1906: American Eugenics Movement

The American eugenics movement received extensive funding from various corporate foundations including the Carnegie Institution, Rockefeller Foundation, and the Harriman railroad fortune. In 1906 J.H. Kellogg provided funding to help found the Race Betterment Foundation in Battle Creek, Michigan.
The first state law requiring sterilization was passed in Indiana in 1907.  Thirty-one U.S. states would soon follow their lead.  The Eugenics Record Office (ERO) was founded in Cold Spring Harbor, New York in 1911 by the renowned biologist Charles B. Davenport, using money from both the Harriman railroad fortune and the Carnegie Institution.
Both its founder, Charles Benedict Davenport, and its director, Harry Hamilton Laughlin, were major contributors to the field of eugenics in the United States. Its mission was to collect substantial information on the ancestry of the American population, to produce propaganda that was made to fuel the eugenics movement, and the promotion of the idea of race-betterment.
During the early 20th century, Harry H. Laughlin, director of the Eugenics Record Office at Cold Spring Harbor, New York, became concerned that states were not enforcing their eugenics laws. In 1922, he published his book, Eugenical Sterilization in the United States, which included a “MODEL EUGENICAL STERILIZATION LAW” in Chapter XV.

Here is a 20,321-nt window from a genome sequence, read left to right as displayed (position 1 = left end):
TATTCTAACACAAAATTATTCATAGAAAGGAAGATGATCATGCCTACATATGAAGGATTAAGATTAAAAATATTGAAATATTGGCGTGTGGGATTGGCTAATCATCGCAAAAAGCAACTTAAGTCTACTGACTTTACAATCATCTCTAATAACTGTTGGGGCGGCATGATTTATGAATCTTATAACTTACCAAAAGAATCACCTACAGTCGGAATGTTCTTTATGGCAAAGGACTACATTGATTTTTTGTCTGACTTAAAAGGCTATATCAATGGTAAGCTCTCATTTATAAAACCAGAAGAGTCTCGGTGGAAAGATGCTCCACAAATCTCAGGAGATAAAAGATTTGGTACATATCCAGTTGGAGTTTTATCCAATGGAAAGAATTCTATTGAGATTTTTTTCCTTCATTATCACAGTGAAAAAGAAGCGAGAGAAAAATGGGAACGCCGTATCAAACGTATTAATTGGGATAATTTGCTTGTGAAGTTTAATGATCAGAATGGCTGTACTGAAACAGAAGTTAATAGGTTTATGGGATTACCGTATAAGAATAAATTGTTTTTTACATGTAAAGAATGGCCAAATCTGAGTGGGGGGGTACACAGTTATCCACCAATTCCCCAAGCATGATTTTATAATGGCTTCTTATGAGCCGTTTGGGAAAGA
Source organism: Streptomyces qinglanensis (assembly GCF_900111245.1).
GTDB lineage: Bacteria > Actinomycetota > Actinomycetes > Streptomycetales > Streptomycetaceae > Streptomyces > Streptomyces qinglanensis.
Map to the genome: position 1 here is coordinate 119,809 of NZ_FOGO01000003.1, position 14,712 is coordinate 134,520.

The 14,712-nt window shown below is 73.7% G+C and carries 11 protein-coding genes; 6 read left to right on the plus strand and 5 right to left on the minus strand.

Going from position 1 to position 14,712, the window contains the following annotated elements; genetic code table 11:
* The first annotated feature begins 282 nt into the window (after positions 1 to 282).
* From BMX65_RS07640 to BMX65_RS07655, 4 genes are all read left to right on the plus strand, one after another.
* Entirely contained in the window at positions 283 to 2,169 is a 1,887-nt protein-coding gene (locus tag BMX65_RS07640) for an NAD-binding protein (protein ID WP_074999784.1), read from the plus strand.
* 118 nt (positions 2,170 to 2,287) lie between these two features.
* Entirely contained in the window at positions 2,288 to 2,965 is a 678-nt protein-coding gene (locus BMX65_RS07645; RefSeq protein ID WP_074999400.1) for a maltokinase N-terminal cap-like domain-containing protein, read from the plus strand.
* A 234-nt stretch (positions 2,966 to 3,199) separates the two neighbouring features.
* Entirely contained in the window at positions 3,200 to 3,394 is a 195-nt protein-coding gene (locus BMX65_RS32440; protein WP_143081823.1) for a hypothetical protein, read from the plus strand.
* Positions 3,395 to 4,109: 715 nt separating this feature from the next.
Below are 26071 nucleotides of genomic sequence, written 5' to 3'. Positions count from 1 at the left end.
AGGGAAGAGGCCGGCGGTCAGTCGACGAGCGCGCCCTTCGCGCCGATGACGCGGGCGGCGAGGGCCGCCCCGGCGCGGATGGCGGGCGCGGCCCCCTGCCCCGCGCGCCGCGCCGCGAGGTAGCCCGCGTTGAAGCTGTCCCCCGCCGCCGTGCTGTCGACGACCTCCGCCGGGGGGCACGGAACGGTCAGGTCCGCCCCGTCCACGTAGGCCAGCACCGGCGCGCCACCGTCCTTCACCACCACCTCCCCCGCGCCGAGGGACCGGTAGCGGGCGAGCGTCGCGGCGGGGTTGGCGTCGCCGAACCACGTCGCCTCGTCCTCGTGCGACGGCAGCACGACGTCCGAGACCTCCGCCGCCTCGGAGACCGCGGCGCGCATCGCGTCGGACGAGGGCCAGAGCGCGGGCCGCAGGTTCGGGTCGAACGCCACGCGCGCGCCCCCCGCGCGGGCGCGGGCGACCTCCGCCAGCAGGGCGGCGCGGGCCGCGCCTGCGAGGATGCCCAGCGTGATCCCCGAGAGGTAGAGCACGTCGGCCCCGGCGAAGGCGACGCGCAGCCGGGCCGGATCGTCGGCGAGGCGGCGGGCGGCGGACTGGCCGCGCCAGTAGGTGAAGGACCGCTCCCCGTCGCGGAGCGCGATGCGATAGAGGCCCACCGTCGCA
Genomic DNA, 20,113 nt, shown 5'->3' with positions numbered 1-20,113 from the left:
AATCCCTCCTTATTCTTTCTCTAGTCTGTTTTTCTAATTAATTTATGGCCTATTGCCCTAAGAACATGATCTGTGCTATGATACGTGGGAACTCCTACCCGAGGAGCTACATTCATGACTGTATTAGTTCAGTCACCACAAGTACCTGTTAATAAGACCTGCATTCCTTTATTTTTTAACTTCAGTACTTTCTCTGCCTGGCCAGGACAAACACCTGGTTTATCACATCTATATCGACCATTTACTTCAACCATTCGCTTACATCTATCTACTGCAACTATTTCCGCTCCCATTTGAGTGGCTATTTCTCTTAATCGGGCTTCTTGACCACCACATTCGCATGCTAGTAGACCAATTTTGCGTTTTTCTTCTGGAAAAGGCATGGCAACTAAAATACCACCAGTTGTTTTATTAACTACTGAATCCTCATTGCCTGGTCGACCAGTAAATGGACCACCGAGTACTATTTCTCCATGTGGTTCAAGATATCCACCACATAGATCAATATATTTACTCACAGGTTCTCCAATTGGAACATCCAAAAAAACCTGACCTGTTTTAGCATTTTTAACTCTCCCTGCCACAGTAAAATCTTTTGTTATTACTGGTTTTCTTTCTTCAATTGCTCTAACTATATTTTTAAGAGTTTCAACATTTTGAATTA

Although the first eugenics-based compulsory sterilization law was overturned by the Indiana Supreme Court in 1921, in the 1927 case Buck v. Bell, the U.S. Supreme Court upheld the constitutionality of the Virginia Sterilization Act of 1924, allowing for the compulsory sterilization of patients of state mental institutions.
California led the country in the number of sterilization procedures performed on men and women, often without their full knowledge and consent. Approximately 20,000 sterilizations took place in state institutions, comprising one-third of the total number performed in the 32 states where such action was legal.
Adolf Hitler closely modeled his Law for the Prevention of Hereditarily Diseased Offspring on Laughlin’s “Model Law”. The Third Reich held Laughlin in such regard that they arranged for him to receive an honorary doctorate from Heidelberg University in 1936. At the Nuremberg trials after World War II, Nazi doctors explicitly cited Justice Oliver Wendell Holmes’s opinion in Buck v. Bell as part of their defense.
For a disturbing history lesson, check out this comprehensive database for your state’s eugenics history. You can find out more information on state-by-state sterilization policies, the number of victims, institutions where sterilizations were performed, and leading opponents and proponents.


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